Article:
Why You Should Start Having Regular “Self Check In” Meetings

Featured image by @itsdemib

Over the past few weeks, my brain has felt like a pressure cooker. My mind has been racing with thoughts about the end of the semester, summer plans, and my upcoming senior year (which sounds much too close to the start of “real life” for my liking).

It’s no surprise then, that with hectic weeks mapped out in my planner that would give even Buddhist monks anxiety, I’ve been neglecting taking time for myself. Combine this with the fact that my therapist was just on vacation in Thailand for a month, and there you have the perfect storm.

At first, I wondered why it was happening. I started to get acute anxiety, something that normally only happens to me when I’m experiencing a big transition. And I wasn’t. I’d be sitting at my desk at work, and all of a sudden it’d feel like I was going to pass out, which then made me more anxious (because who wants to be the girl that passes out at work?!)

Then I realized, it had only been a matter of time. After a few weeks of pushing my thoughts and feelings aside wondering “who has time for those?” which is pretty easy to do when your therapist isn’t on the other end of the phone, my emotions were beginning to catch up with me. On top of that, I had been neglecting my weekly yoga classes and morning meditation sessions in favor of more sleep, papers that needed to be finished, and summer internship applications that were begging to be filled out.

I was burnt out. That’s when I realized, we all need to have “self check in” meetings. For me, that means regular appointments with my therapist to reflect on how I’m feeling. That’s why when she went on vacation for a month, it was easy to just not check in with myself because I wasn’t used to doing it much beyond our 50 minute sessions.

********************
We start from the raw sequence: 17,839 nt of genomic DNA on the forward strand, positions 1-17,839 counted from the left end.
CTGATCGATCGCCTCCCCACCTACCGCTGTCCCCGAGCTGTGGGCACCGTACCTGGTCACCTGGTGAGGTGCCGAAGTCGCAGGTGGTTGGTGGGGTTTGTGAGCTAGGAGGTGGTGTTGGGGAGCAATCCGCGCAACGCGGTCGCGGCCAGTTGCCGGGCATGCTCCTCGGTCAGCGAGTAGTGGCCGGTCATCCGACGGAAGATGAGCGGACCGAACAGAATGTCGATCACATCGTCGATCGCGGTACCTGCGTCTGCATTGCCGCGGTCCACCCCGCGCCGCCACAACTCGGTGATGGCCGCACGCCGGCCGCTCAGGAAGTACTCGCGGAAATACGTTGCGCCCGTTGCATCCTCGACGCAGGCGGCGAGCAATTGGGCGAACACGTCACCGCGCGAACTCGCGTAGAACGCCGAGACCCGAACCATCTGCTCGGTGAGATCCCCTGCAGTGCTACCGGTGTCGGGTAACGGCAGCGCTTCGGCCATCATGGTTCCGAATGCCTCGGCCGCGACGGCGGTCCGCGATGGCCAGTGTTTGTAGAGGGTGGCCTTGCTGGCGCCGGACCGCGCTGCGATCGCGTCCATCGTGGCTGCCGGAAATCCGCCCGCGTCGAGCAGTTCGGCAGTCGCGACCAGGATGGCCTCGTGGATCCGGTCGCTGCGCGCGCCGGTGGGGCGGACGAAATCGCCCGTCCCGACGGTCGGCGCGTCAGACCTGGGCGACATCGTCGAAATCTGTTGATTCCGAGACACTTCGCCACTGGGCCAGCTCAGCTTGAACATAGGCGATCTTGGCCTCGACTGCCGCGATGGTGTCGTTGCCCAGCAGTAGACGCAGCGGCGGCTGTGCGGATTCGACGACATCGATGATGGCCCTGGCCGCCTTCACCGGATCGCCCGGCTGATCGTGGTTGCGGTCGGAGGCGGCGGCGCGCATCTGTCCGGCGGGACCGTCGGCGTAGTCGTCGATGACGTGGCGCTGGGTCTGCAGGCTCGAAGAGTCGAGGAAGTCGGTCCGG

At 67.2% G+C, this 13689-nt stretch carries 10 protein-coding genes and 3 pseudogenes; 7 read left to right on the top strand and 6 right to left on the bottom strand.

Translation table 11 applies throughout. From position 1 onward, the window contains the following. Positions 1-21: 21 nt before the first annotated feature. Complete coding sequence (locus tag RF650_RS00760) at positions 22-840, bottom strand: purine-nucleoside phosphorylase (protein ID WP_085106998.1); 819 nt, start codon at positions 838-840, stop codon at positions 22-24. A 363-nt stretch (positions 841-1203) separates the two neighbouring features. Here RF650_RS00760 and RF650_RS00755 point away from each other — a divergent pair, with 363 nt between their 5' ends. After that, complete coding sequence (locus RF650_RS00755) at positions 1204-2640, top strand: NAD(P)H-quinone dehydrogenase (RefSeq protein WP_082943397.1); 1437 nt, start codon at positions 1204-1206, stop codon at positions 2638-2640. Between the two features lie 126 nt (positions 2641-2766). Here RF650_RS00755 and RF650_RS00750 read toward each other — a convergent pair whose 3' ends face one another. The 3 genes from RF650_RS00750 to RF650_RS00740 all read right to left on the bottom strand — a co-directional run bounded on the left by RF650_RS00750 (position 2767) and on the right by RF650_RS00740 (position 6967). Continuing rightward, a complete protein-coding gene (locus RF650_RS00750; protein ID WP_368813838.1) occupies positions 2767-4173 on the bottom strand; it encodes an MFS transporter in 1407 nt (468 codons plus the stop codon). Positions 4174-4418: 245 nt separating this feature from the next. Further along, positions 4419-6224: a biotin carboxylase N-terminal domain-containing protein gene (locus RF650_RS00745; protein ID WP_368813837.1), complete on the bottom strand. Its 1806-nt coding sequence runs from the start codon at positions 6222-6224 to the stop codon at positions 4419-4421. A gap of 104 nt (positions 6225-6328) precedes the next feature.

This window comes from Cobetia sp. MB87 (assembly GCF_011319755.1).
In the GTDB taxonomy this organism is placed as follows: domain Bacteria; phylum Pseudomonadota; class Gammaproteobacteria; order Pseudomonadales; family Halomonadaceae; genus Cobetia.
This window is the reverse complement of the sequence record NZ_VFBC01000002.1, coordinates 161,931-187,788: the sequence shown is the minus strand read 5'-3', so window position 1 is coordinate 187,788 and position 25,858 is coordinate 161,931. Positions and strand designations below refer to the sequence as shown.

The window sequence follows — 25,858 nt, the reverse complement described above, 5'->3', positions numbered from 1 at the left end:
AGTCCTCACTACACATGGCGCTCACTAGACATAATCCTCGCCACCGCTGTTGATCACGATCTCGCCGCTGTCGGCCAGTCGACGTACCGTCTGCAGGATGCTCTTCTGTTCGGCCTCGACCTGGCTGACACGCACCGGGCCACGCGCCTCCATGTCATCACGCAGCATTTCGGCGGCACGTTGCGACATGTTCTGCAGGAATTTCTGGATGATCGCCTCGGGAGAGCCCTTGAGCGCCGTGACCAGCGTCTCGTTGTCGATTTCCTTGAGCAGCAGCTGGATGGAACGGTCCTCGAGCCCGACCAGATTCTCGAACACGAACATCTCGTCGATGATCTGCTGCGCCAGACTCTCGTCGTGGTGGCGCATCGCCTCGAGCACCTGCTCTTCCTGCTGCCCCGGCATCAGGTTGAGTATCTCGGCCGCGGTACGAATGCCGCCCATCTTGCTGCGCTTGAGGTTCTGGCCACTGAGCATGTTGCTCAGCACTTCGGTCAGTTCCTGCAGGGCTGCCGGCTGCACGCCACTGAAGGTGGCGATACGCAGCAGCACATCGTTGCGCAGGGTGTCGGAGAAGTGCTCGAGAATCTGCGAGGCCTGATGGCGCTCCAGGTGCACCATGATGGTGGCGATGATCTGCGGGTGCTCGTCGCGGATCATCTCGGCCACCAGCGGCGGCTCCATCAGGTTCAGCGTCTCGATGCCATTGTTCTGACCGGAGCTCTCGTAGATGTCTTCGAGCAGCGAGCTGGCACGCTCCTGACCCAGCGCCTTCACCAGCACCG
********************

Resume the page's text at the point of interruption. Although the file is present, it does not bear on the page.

While therapy isn’t necessarily for everyone, having regular self check in meetings should be. Dr. Lynn Keegan, a well-known leader in holistic nursing explains, “When people take time from their busy lives for solitude and self-reflection, the benefits are well worth the effort. The purposes of self-reflection are value development and clarification, discovery and development of meaning in life, and refined and renewed direction.” Who wouldn’t want that?

The next time you’re tempted to push your feelings aside in order to “get sh*t done,” don’t. Sure, there’s something to be said for those who are constantly productive and getting their #hustle on. But there’s also tremendous value in taking time to pause and check in with yourself. Lucky for me, my therapist is back so I’ll be forced to, but I’m going to make it a priority outside of those 50 minute sessions.

It can be as simple as writing your thoughts and feelings down for 5 minutes at the end of a long day, or ditching your headphones as you walk to class so that you can ~just think~. The important thing is that you make space in your life to reflect on how you’re doing before all of those neglected thoughts and feelings catch up with you.

Kara Cuzzone

Editorial Contributor, Holy Cross Major: Undecided Her heart belongs to: Her dog Ella, Ashton Kutcher, sundresses, and summertime (yes, in that order) Her guilty pleasures: Country music, drinking far more chai lattes than humanly possible, and cozy little coffee shops

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